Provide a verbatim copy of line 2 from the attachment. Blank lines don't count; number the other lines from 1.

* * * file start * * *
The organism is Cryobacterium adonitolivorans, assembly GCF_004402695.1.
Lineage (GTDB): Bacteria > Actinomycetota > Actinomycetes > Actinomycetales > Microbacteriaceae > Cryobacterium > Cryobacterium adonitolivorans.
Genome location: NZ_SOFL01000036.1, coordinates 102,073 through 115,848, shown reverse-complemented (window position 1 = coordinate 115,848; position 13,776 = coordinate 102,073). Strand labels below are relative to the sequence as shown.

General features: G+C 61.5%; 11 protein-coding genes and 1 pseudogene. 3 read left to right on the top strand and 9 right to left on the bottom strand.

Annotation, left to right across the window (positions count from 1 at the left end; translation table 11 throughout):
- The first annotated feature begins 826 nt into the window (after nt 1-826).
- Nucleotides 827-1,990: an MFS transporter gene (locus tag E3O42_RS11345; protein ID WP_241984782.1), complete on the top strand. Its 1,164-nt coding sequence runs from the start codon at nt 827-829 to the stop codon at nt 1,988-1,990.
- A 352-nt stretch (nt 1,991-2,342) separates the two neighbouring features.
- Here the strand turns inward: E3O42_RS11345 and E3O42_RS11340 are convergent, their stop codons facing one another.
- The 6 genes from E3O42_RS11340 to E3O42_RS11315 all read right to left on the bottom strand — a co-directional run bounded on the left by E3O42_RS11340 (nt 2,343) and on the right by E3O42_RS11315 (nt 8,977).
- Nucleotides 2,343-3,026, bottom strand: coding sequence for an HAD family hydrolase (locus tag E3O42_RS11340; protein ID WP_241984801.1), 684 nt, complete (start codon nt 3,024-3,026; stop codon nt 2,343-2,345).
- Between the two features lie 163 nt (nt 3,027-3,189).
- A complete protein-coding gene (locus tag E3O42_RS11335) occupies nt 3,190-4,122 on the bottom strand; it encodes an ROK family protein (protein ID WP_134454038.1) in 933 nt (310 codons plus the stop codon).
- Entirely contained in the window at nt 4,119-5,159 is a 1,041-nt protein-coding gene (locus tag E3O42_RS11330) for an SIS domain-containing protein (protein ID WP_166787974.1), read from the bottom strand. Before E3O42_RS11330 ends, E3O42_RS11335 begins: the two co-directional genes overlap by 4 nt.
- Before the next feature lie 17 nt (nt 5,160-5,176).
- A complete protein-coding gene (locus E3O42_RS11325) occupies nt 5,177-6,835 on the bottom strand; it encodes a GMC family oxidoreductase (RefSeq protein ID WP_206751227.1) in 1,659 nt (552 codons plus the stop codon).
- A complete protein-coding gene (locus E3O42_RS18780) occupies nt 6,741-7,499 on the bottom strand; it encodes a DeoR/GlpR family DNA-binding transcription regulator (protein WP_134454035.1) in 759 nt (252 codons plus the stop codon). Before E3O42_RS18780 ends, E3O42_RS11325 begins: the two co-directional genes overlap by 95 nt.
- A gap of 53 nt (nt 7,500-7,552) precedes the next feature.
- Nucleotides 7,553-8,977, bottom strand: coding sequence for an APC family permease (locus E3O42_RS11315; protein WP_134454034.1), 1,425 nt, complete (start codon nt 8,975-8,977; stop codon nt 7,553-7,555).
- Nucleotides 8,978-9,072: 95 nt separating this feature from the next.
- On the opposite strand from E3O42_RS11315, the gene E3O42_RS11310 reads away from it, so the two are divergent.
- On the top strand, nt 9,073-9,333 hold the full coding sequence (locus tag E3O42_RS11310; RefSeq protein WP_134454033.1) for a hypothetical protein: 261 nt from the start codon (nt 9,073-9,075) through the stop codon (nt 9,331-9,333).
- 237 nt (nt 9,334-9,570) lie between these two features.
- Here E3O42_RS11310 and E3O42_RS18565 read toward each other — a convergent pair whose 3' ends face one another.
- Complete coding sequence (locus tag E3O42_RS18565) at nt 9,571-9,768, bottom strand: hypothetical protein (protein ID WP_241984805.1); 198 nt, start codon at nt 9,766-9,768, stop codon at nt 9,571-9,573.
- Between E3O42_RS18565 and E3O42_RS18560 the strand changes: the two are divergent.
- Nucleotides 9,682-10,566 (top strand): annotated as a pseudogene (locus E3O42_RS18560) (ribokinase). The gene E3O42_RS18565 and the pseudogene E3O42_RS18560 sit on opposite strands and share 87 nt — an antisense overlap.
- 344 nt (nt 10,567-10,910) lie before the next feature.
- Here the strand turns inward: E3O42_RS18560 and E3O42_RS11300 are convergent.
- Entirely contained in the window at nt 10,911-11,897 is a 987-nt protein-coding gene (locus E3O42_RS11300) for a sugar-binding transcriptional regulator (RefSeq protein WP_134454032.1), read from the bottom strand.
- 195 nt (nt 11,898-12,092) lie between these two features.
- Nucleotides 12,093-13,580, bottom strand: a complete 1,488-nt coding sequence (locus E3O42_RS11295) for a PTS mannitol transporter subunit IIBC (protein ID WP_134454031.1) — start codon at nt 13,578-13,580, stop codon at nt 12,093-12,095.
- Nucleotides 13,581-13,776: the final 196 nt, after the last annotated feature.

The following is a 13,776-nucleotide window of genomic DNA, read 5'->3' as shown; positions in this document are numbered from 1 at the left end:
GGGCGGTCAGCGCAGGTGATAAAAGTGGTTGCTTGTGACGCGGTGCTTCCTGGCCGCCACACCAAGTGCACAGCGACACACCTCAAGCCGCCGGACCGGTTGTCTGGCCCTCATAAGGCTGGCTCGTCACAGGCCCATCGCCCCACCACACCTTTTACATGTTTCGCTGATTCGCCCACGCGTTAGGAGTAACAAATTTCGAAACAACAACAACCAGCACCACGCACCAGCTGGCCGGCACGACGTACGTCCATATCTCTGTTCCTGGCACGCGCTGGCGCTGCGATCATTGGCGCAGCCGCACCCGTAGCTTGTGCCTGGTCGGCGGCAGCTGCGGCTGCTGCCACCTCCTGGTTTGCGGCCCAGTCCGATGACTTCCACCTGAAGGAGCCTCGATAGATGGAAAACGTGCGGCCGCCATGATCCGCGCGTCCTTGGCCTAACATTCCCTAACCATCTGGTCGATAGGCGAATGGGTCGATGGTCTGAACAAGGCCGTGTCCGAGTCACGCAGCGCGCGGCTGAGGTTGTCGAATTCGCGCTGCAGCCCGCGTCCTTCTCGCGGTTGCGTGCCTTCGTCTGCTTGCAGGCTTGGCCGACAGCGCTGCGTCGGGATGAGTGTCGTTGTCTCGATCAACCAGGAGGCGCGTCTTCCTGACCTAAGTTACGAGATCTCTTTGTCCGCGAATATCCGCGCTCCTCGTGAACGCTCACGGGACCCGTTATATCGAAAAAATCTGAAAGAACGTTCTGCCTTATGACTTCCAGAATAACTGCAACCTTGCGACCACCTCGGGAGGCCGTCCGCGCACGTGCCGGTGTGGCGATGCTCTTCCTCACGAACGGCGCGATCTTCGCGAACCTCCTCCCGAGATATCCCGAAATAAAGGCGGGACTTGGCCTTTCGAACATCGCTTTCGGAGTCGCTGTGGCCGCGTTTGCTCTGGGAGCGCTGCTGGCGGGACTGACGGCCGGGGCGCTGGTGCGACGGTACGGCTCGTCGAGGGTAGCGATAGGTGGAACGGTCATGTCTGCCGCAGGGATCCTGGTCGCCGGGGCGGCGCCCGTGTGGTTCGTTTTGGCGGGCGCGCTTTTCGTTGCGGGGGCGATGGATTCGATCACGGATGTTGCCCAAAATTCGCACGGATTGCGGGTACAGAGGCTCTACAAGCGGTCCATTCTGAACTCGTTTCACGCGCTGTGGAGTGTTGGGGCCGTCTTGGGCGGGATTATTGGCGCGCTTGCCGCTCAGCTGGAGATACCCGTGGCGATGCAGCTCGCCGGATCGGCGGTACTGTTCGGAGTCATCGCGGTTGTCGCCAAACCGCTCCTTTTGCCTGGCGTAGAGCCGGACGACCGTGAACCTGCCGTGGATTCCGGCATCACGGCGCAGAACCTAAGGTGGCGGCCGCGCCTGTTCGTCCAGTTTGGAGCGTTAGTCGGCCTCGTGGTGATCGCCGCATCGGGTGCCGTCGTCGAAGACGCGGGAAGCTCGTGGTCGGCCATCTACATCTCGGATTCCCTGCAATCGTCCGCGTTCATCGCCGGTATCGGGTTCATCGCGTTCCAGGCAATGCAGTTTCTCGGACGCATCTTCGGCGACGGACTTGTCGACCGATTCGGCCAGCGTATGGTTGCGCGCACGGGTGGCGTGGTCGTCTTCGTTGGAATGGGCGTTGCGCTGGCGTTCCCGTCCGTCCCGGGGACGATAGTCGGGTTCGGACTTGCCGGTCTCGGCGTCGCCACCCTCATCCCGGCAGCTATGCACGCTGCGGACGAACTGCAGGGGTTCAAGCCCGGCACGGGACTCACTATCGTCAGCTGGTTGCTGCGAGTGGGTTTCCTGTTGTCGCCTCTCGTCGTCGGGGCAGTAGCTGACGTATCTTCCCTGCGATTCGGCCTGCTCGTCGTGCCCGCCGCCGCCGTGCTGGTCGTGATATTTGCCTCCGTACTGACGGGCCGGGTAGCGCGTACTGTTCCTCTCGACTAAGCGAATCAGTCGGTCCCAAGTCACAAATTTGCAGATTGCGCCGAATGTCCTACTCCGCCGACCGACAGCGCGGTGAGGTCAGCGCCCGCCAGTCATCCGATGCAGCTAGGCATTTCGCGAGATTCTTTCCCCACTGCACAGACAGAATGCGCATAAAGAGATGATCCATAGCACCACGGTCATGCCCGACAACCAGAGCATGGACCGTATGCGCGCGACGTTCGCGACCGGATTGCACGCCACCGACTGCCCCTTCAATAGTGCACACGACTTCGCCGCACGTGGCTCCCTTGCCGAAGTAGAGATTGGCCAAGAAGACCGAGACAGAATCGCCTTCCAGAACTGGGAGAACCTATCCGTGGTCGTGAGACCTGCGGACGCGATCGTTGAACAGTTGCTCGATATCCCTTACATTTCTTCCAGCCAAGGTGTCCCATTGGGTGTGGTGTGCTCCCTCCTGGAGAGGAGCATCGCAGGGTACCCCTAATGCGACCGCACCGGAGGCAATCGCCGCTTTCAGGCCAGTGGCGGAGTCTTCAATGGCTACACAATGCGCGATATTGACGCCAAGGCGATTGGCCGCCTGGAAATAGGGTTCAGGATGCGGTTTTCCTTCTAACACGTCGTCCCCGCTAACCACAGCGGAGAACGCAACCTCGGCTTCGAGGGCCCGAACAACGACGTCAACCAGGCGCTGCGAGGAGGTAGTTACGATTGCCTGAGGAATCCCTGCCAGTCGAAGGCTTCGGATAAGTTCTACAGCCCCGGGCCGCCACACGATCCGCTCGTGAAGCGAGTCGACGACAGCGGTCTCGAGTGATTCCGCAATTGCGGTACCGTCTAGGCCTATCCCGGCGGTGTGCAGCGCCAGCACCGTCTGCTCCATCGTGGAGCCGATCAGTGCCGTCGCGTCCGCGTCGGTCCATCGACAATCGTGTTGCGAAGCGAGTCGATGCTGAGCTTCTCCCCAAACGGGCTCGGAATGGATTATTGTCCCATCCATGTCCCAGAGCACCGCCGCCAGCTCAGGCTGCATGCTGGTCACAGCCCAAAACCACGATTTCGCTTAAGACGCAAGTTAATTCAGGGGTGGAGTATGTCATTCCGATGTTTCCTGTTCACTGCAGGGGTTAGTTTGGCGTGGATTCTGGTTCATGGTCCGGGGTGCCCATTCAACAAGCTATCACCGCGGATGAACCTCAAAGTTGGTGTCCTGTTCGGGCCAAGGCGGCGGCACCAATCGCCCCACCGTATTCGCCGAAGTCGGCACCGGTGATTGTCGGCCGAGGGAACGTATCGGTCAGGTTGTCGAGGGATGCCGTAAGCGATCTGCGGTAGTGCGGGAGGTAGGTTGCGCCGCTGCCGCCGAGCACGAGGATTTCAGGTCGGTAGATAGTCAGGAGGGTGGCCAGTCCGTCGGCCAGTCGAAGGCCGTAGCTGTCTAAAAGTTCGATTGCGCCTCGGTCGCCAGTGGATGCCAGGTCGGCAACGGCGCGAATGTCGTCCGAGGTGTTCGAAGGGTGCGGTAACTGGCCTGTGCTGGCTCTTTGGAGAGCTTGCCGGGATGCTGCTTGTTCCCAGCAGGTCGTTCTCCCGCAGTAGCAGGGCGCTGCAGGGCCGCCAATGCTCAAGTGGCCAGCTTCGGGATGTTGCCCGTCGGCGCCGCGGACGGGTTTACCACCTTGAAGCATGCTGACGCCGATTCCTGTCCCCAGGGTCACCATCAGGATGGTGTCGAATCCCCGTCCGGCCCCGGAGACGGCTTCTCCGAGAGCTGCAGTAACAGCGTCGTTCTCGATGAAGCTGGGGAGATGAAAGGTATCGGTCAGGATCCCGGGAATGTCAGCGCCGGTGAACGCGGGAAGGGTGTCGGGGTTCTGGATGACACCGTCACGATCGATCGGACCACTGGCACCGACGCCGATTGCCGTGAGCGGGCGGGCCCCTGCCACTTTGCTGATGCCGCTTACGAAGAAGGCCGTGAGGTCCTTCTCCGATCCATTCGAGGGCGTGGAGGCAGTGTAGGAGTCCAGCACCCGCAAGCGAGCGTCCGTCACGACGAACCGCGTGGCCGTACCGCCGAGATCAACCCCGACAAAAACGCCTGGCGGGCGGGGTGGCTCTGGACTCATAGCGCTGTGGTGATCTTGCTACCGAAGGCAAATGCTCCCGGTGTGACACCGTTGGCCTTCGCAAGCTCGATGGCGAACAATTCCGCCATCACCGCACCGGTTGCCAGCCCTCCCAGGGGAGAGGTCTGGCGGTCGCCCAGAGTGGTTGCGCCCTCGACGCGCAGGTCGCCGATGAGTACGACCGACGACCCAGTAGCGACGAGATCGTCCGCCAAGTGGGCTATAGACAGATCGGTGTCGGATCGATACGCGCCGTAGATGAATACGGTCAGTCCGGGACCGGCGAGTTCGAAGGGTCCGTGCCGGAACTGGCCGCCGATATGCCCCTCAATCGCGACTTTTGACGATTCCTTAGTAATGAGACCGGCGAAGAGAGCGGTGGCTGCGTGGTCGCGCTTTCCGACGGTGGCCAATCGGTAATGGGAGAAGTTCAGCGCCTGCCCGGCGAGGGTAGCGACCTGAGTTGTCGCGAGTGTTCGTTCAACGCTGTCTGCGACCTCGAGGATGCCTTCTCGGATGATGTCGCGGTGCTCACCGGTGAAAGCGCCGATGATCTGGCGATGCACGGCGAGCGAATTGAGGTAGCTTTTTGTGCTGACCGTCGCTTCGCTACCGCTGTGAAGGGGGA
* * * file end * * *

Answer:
Lineage (GTDB): Bacteria > Actinomycetota > Actinomycetes > Actinomycetales > Microbacteriaceae > Cryobacterium > Cryobacterium adonitolivorans.